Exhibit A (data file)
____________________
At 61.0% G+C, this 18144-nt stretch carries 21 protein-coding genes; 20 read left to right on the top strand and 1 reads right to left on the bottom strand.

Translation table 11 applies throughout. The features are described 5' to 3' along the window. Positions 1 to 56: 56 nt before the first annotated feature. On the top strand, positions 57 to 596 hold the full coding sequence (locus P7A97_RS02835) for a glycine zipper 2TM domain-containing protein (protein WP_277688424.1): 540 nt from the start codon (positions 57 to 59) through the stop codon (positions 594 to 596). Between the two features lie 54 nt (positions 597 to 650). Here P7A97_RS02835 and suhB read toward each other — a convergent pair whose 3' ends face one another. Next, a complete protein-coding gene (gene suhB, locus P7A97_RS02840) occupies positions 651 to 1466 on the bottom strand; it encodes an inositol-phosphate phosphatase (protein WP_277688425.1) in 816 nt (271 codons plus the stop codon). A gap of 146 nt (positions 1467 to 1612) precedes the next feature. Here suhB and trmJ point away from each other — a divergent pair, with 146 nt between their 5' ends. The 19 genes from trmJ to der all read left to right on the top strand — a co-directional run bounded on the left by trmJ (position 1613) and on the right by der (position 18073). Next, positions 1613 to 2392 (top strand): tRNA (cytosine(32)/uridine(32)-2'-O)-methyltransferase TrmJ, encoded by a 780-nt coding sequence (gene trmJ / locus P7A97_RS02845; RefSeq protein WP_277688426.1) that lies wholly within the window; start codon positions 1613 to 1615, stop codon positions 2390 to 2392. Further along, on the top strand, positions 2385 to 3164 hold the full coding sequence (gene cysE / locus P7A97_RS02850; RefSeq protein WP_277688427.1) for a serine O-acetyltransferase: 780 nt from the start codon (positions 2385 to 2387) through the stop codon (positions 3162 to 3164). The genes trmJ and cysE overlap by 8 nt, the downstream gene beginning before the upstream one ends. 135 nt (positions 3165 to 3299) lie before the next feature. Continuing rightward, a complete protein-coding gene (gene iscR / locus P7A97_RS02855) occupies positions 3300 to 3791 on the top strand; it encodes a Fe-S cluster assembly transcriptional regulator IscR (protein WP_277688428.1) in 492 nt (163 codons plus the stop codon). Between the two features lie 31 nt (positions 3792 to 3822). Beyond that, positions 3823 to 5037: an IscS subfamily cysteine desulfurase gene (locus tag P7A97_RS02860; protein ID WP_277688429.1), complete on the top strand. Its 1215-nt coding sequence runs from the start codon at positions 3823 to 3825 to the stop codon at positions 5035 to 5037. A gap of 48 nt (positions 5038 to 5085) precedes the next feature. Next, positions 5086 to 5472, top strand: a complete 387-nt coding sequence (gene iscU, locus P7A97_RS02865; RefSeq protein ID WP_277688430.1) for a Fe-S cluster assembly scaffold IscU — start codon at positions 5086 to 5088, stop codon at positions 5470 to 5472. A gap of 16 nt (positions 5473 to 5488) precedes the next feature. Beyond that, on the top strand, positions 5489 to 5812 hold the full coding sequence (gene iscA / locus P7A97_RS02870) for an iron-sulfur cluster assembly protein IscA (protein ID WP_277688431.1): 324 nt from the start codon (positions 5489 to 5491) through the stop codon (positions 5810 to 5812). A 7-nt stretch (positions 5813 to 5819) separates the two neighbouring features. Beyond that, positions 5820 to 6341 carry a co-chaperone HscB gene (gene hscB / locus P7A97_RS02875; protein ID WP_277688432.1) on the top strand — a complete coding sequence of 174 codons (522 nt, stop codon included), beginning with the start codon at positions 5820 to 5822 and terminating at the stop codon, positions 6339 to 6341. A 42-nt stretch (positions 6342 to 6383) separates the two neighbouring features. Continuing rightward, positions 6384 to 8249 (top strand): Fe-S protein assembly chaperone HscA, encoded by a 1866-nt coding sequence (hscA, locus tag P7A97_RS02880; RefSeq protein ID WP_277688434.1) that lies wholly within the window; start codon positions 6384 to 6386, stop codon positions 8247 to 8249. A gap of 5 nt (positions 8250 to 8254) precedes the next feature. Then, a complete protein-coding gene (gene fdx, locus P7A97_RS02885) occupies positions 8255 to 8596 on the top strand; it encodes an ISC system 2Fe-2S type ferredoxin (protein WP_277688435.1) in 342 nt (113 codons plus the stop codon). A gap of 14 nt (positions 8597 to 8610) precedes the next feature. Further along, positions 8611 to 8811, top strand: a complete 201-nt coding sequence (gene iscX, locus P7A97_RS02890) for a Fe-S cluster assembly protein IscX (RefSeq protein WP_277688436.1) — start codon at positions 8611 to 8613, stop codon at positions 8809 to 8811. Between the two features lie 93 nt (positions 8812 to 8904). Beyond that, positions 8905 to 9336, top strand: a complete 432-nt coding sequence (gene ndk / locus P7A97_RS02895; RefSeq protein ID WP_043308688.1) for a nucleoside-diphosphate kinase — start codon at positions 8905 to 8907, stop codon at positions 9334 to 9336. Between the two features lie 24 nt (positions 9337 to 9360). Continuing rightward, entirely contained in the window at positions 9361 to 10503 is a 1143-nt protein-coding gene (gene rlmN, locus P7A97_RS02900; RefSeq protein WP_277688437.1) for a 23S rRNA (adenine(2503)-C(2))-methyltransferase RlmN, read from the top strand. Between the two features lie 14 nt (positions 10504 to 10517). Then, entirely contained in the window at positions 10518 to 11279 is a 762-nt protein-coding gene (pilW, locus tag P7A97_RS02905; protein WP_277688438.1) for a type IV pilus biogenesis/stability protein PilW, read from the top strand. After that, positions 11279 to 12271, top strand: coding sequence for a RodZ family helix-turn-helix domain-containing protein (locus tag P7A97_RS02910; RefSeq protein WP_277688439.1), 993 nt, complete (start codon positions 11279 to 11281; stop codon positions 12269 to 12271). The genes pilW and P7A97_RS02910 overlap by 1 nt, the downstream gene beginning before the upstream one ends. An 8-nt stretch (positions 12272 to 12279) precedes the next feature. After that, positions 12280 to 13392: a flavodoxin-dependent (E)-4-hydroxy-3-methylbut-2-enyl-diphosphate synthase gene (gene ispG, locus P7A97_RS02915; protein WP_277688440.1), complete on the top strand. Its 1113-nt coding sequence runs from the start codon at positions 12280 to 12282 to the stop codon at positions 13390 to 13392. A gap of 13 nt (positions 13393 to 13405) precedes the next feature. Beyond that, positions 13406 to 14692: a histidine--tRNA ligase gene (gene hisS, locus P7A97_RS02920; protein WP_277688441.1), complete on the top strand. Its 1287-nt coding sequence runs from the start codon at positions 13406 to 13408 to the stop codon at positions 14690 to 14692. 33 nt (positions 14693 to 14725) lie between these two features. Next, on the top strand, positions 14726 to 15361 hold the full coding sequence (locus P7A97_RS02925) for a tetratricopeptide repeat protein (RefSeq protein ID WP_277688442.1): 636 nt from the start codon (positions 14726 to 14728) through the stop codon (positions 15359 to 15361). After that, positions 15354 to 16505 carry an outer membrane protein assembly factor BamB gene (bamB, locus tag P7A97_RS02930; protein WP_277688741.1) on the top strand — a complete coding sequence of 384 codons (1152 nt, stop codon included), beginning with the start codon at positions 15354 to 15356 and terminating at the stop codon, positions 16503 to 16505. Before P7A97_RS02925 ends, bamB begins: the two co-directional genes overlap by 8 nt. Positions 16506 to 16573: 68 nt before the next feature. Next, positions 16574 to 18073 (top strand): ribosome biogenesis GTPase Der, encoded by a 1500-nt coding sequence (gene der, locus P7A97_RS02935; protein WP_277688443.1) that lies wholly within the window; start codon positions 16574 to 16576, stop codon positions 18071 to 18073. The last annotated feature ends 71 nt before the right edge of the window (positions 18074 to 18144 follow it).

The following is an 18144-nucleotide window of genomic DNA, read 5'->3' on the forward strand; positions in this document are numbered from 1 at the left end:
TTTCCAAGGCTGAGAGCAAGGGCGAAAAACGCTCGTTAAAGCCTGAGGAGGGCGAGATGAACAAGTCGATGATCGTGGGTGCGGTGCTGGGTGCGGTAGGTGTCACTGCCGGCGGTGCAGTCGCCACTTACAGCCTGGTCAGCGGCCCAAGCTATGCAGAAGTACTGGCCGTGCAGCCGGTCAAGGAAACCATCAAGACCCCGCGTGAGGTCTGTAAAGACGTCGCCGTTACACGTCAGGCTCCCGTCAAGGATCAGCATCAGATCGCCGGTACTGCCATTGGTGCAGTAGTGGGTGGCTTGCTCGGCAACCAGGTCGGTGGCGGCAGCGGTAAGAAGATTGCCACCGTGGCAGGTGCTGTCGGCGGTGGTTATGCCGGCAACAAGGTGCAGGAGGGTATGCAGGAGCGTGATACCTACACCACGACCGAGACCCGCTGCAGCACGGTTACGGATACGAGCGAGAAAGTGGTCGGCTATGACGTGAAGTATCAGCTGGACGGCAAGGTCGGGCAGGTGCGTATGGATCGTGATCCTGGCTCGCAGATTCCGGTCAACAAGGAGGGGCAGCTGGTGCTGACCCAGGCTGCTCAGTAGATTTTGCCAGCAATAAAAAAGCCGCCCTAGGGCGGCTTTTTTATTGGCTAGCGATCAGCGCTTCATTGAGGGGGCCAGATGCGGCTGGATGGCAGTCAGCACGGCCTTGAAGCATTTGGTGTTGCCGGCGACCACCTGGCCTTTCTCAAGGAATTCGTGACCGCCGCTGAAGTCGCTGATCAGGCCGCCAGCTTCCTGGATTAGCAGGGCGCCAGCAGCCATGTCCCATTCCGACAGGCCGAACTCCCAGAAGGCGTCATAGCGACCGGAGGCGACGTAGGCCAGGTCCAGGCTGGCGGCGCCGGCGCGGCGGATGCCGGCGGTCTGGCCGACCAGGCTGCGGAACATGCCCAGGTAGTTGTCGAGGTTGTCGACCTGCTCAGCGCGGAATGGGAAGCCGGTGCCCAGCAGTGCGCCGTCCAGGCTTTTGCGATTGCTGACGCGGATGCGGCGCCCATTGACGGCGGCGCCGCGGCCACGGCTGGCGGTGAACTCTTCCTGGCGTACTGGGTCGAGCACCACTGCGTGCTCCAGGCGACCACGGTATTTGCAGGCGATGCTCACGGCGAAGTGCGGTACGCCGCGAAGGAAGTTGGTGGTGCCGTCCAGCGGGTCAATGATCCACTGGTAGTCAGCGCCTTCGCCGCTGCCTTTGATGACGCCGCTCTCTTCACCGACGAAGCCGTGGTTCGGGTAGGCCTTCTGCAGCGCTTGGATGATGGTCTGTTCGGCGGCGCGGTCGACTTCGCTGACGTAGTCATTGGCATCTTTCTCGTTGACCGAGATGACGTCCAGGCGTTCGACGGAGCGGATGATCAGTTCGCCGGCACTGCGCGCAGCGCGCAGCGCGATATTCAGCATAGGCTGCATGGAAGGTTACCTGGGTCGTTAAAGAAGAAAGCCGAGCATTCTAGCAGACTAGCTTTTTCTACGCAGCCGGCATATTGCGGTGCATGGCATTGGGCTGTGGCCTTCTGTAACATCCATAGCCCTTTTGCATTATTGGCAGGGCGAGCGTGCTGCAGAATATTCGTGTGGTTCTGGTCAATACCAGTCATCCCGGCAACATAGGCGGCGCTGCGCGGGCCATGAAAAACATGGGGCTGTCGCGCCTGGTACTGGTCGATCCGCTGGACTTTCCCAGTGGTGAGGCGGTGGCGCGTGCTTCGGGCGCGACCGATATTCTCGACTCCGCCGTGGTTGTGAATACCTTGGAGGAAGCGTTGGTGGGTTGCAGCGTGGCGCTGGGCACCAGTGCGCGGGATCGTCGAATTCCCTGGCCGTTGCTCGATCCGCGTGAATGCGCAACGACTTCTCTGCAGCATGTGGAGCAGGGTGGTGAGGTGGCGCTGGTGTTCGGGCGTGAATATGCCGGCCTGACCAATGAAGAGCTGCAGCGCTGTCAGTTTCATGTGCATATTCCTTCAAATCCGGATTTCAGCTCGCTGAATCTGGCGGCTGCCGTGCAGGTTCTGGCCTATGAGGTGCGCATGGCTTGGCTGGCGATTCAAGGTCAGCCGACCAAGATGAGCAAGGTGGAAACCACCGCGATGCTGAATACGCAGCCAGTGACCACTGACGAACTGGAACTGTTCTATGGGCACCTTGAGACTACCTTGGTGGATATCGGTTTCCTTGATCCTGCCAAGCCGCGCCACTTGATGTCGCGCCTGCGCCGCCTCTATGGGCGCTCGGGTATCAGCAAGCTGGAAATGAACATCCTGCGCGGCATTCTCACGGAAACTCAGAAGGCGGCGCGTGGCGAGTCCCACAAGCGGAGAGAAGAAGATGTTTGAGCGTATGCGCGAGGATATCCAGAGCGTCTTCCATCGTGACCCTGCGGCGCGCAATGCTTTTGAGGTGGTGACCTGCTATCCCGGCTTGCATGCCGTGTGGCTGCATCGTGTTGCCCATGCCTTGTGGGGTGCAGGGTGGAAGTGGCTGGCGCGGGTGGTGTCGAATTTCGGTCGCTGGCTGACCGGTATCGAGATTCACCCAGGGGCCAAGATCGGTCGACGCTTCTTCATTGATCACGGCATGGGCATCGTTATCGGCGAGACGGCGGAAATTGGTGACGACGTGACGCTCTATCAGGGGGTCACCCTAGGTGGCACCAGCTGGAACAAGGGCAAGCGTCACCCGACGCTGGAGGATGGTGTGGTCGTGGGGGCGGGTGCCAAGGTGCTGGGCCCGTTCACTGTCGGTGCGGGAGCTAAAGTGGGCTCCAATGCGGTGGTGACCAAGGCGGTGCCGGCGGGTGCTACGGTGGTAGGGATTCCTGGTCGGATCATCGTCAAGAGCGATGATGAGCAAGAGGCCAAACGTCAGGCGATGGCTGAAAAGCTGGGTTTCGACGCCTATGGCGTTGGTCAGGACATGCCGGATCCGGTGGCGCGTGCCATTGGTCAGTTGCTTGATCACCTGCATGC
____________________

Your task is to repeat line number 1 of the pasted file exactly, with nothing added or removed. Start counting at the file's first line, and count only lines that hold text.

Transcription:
At 61.0% G+C, this 18144-nt stretch carries 21 protein-coding genes; 20 read left to right on the top strand and 1 reads right to left on the bottom strand.